• Stahl, B.C., 2008. Researching Ethics and Morality in Information Systems: Some Guiding Questions. In ICIS 2008 Proceedings. ´
  • Scheibe, K., Fietkiewicz, K.J. & Stock, W.G., 2016. Information Behavior on Social Live Streaming Services. Journal of Information Science Theory and Practice, 4(2).

Kontakt:

Anna-Katharina Jung

Digital Nomadism and Online Social Capital

Zielgruppe:

Bachelor, Master

Anforderungen:

Qualitative methods/Interviews

Inhalte:

In the landscape of digital work, a new phenomenon has emerged that is increasingly referred to as “digital nomadism”. It involves mostly Western professionals using a range of information systems (IS) and information technology (IT) tools to work digitally over the Internet while travelling perpetually. A theoretical approach to Digital Nomadism in IS/IT seems to have limited applicability (Schlagwein, 2018). Therefore, it is imperative to test and refine original approaches in order for Digital Nomadism to be comprehensively understood. The thesis aims at discovering Digital Nomadism from social capital perspective, trying to answer a research question along the lines of: To what extend do Digital Nomads depend on online social capital as opposed to offline relations? Qualitative Interviews should consitute the empirical basis for this thesis.

Literatur:

  • Schlagwein, D. 2018. Schlagwein, Daniel, "“Escaping the Rat Race”: Justifications in Digital Nomadism" ECIS Proceedings, Portsmouth.
  • Altringer, B. 2015. "Globetrotting Digital Nomads: The Future of Work or Too Good to Be True? ," in: Forbes Leadership Forum.
  • Müller, A. 2016. "The Digital Nomad: Buzzword or Research Category?," Transnational Social Review (6:3), pp. 344-348.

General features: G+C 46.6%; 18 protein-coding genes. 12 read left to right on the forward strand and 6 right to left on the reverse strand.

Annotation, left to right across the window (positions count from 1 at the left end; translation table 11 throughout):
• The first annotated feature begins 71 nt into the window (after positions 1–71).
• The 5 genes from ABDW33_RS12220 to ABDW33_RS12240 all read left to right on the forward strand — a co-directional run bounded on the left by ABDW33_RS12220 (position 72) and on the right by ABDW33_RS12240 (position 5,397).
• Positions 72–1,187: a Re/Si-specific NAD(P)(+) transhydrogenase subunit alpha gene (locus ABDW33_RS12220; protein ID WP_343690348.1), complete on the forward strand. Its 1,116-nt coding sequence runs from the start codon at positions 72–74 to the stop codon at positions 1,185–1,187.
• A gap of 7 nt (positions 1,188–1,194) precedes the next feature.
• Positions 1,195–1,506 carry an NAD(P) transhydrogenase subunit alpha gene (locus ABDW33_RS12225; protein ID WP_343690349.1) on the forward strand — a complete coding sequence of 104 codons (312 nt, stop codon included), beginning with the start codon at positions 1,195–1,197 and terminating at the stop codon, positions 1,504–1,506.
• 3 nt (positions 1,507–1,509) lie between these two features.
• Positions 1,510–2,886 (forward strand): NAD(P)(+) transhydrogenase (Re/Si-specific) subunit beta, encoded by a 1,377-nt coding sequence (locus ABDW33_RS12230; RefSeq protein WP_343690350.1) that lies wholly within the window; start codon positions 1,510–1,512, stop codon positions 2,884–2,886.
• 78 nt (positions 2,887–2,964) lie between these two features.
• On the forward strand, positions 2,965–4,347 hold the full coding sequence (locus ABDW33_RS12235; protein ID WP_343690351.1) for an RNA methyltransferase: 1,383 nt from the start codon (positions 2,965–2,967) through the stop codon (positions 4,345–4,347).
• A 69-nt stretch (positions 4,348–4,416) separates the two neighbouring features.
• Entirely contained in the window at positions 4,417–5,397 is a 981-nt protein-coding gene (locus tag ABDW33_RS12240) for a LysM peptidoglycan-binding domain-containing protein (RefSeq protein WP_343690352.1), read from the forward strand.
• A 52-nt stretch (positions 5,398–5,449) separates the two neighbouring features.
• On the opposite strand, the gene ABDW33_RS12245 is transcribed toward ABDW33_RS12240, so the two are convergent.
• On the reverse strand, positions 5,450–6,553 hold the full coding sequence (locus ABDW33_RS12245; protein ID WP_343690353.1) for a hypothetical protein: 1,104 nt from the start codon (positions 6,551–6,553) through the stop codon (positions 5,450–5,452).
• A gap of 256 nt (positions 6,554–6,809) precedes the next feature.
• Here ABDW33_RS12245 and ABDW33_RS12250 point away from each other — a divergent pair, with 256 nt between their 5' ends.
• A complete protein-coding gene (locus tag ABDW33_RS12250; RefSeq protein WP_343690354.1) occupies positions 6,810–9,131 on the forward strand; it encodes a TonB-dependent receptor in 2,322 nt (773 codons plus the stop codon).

• Sutherland, W., and Jarrahi, M. H. 2017. "The Gig Economy and Information Infrastructure: The Case of the Digital Nomad Community," The Proceedings of the ACM on Human Computer Interaction (1:1), pp. 97-91-97-24.

Kontakt:

Julian Marx

Self-Determination and Smart Speakers in Organizations

Zielgruppe:

Master

Anforderungen:

Quantitative Analysis

Inhalte:

The utilization of Smart Speakers at home as well as in organizations has increased rapidly over the last few years. Systems like Amazon Alexa, Apple Home Pod and Google Home are physical devices equipped with microphones and virtual assistants with the major goal to assist people with everyday tasks. Therefore, the utilization of Smart Speakers by employees in organizations promise many advantages. Smart Speakers have to listen the environment constantly, to be activated using a particular keyword. Additionally, there has to be a permanent internet connection to send and retrieve information processed by the virtual assistant on the vendors server. However, with the continued spread of Smart Speakers concerns associated with the outlined requirements increase especially when revealing work-related information. Research already focused on different perspectives in this context like Security, Privacy and Trust. However, there is no research how Self-Determination influences the willingness to use Smart Speakers.